When US manufacturing companies hold their earnings calls these days, the issue of tax reform inevitably comes up. It would be hard to find an industrial products CEO who was not enthusiastic about the prospect of a lower headline tax rate. Many of the CEOs also express enthusiasm for the new approach to border taxes laid out in the House Republican Blueprint.
Developed before the election without any input from then-candidate Donald Trump, the border adjustability idea nevertheless has the potential to support the new administration’s goal of bringing manufacturing jobs back to the US. It does this through tax changes that would eliminate deductions for imported products and products that use foreign parts.
However, border adjustability also has a carrot – the elimination of taxes on exports. This aspect of border adjustability could provide a welcome tax advantage to US companies that are big exporters.
The fact that border adjustability opens some paths to improved profitability, of course, does not necessarily mean that manufacturers should plan to relocate more of their supply-chain footprints or manufacturing capacity to the US. After all, taxes are only one factor in the where-to-locate decision. There are costs to building new plants, retrofitting existing ones, and generally making changes to operations that are performing well where they are.
There is also the possibility that foreign countries might erect trade barriers of their own, negating some incentives created by the Blueprint, or that the US dollar will appreciate or that the prices of US products will rise in response to new border taxes. These “unintended consequences,” as some import-oriented manufacturers have called them, reduce the rationale for change in the event of border adjustability.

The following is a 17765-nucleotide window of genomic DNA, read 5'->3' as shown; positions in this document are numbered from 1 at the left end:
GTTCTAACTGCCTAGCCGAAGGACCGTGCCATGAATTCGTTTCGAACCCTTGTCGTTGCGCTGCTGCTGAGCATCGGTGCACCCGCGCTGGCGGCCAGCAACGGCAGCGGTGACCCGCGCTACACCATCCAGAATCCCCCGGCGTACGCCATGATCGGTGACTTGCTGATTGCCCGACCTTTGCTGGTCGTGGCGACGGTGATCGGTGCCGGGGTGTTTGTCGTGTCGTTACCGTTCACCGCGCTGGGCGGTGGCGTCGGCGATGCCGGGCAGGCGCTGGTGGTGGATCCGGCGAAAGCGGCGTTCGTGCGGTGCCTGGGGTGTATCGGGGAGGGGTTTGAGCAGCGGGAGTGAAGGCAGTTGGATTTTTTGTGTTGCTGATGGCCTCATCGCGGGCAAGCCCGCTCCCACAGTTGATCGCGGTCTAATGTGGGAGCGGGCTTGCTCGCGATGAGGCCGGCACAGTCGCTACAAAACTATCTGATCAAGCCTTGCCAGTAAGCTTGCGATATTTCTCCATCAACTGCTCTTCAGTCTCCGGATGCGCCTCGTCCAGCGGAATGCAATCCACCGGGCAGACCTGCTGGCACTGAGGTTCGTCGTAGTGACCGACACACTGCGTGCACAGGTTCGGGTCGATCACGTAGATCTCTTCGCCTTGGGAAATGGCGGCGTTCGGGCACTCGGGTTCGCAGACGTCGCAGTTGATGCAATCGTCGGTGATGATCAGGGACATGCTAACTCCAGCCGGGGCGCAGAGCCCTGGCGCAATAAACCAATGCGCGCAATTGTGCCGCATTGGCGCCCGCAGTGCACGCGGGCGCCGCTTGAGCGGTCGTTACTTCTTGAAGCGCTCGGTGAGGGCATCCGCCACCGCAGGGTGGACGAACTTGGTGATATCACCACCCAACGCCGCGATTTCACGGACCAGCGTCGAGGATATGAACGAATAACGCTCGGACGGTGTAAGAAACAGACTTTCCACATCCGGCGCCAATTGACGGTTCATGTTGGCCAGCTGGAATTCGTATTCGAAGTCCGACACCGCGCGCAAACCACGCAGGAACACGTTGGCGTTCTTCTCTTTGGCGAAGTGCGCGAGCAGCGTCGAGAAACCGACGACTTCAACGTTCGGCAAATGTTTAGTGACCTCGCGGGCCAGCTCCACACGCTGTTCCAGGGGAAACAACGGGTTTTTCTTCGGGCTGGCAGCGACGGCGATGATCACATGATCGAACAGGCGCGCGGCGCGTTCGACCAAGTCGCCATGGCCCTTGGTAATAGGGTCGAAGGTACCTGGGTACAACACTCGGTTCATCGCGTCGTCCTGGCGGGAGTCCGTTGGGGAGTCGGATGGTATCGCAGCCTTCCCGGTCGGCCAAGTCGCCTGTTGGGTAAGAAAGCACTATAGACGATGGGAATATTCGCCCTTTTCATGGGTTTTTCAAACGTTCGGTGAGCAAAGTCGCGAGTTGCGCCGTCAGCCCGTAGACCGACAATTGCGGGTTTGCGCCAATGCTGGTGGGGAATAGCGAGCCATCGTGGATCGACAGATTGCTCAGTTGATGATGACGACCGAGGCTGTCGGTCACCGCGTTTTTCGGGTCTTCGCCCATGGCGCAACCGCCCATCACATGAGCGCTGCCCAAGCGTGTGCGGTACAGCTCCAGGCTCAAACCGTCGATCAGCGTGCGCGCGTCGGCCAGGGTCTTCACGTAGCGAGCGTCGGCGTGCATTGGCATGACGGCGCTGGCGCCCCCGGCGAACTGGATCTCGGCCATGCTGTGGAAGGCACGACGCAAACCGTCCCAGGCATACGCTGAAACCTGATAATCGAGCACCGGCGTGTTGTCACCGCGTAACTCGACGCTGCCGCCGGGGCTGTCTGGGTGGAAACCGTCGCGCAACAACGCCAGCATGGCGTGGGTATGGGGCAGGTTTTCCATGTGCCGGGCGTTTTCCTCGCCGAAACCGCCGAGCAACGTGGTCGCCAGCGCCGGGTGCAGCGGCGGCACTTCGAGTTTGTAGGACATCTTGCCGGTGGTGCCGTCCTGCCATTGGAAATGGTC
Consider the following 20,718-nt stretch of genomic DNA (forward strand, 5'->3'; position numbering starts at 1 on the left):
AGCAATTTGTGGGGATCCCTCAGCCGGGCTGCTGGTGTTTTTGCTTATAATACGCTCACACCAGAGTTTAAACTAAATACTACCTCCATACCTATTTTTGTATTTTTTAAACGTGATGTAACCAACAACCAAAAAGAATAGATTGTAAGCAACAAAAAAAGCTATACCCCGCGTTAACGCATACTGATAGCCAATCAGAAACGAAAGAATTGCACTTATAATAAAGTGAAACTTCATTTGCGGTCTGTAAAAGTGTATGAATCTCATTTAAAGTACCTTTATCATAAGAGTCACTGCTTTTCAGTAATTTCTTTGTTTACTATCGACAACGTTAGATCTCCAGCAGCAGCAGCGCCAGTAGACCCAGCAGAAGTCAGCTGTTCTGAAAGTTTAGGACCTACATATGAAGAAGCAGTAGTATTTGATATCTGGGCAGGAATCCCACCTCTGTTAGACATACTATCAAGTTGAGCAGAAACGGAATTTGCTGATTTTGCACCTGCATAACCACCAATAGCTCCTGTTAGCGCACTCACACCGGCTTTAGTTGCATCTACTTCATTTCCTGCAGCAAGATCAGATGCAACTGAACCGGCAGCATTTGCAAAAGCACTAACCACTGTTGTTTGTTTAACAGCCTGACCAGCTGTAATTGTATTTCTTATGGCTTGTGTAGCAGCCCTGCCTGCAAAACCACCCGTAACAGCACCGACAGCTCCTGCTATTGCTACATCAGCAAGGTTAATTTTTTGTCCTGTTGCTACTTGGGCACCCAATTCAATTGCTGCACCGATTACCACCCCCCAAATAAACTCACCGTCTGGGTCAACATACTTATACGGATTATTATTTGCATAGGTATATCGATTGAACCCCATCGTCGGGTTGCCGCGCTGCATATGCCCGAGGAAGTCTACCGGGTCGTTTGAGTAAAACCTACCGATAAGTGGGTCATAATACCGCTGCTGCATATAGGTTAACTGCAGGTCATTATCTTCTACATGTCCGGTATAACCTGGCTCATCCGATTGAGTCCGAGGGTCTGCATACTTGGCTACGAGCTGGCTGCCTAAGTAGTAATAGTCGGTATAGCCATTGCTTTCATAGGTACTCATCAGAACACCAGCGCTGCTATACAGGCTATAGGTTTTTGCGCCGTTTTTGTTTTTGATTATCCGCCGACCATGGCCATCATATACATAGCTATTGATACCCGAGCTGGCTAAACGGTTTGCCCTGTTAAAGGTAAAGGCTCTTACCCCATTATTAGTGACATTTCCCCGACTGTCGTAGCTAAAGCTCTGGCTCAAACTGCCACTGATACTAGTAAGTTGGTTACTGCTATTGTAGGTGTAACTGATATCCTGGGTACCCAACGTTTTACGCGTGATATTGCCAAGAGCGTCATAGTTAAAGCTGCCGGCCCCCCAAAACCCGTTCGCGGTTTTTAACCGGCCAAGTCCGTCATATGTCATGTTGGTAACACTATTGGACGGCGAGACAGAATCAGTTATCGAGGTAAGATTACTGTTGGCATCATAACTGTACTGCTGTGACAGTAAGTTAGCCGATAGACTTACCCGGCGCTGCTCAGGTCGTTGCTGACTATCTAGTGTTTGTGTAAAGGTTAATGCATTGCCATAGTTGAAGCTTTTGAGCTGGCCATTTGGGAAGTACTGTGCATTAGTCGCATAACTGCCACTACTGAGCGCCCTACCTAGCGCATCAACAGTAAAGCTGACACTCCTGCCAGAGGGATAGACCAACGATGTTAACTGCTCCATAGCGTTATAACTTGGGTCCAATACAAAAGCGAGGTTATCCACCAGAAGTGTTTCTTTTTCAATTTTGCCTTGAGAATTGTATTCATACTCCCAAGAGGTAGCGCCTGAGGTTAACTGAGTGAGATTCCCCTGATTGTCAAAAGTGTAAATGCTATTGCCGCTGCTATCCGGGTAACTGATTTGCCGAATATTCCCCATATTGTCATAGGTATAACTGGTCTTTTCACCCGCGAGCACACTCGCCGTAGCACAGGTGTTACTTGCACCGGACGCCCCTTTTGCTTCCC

For all of these reasons, and because of the inherent unpredictability of the legislative process surrounding tax reform, our advice to industrial manufacturers (advice we detail in a new article on the Pwc Tax Services site) is to sit tight. This is one of those instances where it’s smart to monitor developments closely but wait before acting.
The Blueprint proposals that have near-universal support among US manufacturers are twofold. The first is a reduction of the corporate tax rate from 35% to 20%. The second is the effective disappearance of a tax on repatriated foreign earnings through the introduction of a territorial tax system. US companies have long operated at a disadvantage in these two areas. As far as manufacturers are concerned, this aspect of tax reform can’t come fast enough.
See our full article: With tax overhaul approaching, US manufacturers weigh their options
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